At this time of year it is appropriate to write about birds breeding . My last post was on Chickadees and their behaviour. Many chickadees have begun setting up nests which are usually a cavity dug into a tree trunk. Sometimes they will find an unoccupied nesting cavity. Sometimes they will find a suitable location behind large pieces of bark which are hanging on a tree. Chickades will also readily take up a nest box in your yard or way out in the boonies.
A few years ago I was very fortunate to have a front row seat to watch chickadees hollow out a cavity in a tree and then raise youngsters. A dead birch tree was 3 m from my back step. The tree was over the fence and in my neighbor's yard.
First I noticed a couple of black-capped chickadees pecking away on the birch trunk. I thought , "You poor little beggars! A birch has such hard wood!" The chickadees knew more than I did. The wood inside the bark was quite rotten so it wasn't the challenge I thought. After a few days these two birds disappeared so I was disappointed and thought that they had abandoned the project.
A few days later I noticed two boreal chickadees working on the cavity. I was happy again. It's amazing how much time they spend hollowing out the nesting cavity. They bring out a tremendous amount of saw dust. Well, the two boreals disappeared after a few days and I was saddened again.
Well, you guessed it, black-capped chickadees showed up again. I have no idea if it was the same two birds. The hollowing out of the cavity seemed to take forever and I thought these birds would never nest. Things did cease on the construction scene and I still had birds. It was hard to tell if they were really nesting as they seemed to be continually coming and going. Finally, a change. The birds were carrying food into the nesting cavity. Now activity really picked up. Little baby chickades apparently have a huge appetite. Then they started peeping especially when food was brought to the nest so they were saying, "We're really hungry!" More feeding and noise and finally little heads appeared at the cavity entrance. More days of feeding, peeping and looking out of the cavity. Finally, one day four little feather puffs were fluttering in my lilac hedge. It didn't take many hours and the parents and youngsters were out of the area.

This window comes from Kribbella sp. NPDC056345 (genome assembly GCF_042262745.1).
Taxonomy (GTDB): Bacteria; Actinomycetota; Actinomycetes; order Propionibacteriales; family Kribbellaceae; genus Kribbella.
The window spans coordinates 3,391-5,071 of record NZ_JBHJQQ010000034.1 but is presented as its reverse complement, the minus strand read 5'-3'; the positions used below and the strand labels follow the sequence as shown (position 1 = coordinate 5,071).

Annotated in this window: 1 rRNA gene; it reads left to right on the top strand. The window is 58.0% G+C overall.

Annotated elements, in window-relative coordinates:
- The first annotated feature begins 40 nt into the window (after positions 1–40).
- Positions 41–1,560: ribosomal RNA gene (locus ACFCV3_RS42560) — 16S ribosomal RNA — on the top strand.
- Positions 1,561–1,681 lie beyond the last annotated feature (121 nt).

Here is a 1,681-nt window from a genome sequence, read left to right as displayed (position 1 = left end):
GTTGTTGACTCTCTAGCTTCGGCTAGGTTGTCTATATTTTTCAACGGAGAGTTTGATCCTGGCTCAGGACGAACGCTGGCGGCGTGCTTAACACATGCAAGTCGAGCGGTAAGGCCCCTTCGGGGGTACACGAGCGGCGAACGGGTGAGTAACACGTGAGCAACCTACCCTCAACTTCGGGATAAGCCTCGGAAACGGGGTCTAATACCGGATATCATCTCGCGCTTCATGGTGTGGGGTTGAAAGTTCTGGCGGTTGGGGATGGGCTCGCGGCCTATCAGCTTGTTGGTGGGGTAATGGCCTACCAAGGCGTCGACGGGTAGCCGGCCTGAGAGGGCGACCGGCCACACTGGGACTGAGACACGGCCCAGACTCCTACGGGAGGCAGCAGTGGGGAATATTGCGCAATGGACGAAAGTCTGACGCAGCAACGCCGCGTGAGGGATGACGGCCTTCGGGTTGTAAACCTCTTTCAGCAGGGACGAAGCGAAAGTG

Watching this take place was a thrill and and education at the same time. Not often do you get a front row seat for a few weeks. I took pictures of this event but they are not on digital.